I should add the word ‘some’ to those statements as research shows that it is some demographic groups who have been taught to ‘stay in their lane’. Women and under-represented groups are the main groups being held-back, by these external restrictions and these internal inhibitions.
“Pride is concerned with who is right, humility is concerned with what is right”.
There is a tension here. Who is right v what is right. It is right to be proud. It is right to showcase everyone’s talents.
We need to collectively and individually tackle these cultural, societal, systemic and structural obstacles that are inhibiting us. There is nothing wrong with being proud, we just need to be mindful of the fine line between confidence and arrogance, and the fine line between self-promotion and bragging or boasting.
It has been fascinating becoming an #IamRemarkable facilitator and a privilege to spend time with highly-accomplished, highly-successful, high-achieving people who cower at the thought of sharing their accomplishments and achievements for fear of being judged. We are worried if we show that we are proud that it will expose us before we fall.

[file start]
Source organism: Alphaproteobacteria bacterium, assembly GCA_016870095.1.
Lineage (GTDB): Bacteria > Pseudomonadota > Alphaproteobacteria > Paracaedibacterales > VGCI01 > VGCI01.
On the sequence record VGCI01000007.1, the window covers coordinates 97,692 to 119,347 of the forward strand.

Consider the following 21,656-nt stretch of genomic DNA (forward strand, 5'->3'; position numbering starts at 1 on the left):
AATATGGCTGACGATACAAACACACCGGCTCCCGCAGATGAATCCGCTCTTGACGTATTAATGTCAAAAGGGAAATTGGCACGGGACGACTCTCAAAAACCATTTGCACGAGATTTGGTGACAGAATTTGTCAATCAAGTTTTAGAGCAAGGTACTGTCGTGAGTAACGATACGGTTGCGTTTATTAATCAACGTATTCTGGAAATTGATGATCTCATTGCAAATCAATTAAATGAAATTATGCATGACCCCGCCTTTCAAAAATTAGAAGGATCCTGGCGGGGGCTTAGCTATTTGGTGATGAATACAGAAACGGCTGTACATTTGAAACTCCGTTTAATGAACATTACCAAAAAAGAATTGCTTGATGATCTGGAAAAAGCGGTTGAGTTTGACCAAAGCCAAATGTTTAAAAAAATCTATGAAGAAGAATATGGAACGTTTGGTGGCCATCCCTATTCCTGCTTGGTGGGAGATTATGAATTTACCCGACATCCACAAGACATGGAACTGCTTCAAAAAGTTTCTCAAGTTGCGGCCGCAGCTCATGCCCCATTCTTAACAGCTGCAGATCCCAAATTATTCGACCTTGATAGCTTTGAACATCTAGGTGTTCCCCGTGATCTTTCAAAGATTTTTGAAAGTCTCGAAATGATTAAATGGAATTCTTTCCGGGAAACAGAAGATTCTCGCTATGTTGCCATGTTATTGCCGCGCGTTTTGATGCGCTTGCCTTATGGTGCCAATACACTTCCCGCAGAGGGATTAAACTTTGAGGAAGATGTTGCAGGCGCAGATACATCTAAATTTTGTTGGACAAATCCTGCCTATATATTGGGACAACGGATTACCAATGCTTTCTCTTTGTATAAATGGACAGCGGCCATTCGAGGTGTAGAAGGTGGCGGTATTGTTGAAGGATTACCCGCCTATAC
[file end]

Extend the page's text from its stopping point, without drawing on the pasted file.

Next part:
One of the messages I share with those in the workshop is that: “It isn’t bragging if it is based on facts”.
I am sure we can all think of negative role models when it comes to people who are proud. I have worked with people where their pride is bigger than their heart and their ego is bigger than their head. And yes their sense of pride jarred me. We all know and see the Peacocks of the world who puff out their chests and display their feathers.
“Proud as a peacock” is a saying that is used to mean a vain or self-centered person. The phrase comes from the plumage of the male peafowl (females are peahens). When a male is courting, he spreads his tail feathers, sometimes five feet in length, out in a fan pattern to attract a female.
But being Devil’s Advocate: Why shouldn’t a peacock be proud of its plumage to attract a mate? In turn: Why shouldn’t we be proud of our successes and take a moment to revel in everything we have achieved?